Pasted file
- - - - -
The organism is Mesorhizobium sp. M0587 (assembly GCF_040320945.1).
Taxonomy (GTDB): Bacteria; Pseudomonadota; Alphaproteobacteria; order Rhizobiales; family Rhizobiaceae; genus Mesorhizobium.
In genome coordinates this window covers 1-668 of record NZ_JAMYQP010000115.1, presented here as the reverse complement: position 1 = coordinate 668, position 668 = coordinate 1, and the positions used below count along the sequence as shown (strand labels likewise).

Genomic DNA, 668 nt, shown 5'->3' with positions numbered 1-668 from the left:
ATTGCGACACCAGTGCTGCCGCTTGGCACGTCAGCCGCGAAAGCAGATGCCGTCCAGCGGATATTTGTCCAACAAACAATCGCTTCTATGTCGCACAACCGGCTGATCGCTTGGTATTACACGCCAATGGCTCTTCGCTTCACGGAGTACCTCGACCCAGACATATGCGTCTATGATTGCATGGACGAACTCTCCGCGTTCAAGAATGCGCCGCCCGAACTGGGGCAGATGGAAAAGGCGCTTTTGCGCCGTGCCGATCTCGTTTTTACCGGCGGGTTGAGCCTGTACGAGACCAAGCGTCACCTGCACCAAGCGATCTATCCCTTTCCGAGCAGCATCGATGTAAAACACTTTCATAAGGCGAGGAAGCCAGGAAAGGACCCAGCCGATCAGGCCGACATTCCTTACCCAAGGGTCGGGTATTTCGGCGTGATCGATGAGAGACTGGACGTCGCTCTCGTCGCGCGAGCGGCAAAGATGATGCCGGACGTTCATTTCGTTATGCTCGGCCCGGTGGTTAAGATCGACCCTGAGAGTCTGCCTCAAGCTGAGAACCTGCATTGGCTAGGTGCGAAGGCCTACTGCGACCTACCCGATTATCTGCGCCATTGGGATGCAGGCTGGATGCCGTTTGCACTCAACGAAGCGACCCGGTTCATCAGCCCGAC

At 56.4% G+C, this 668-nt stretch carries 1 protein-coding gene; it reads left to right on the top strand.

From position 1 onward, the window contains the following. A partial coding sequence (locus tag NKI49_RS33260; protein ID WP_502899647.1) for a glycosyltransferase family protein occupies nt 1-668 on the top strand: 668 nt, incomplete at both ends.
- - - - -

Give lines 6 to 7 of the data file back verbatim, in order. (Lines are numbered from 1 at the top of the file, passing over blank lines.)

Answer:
At 56.4% G+C, this 668-nt stretch carries 1 protein-coding gene; it reads left to right on the top strand.

From position 1 onward, the window contains the following. A partial coding sequence (locus tag NKI49_RS33260; protein ID WP_502899647.1) for a glycosyltransferase family protein occupies nt 1-668 on the top strand: 668 nt, incomplete at both ends.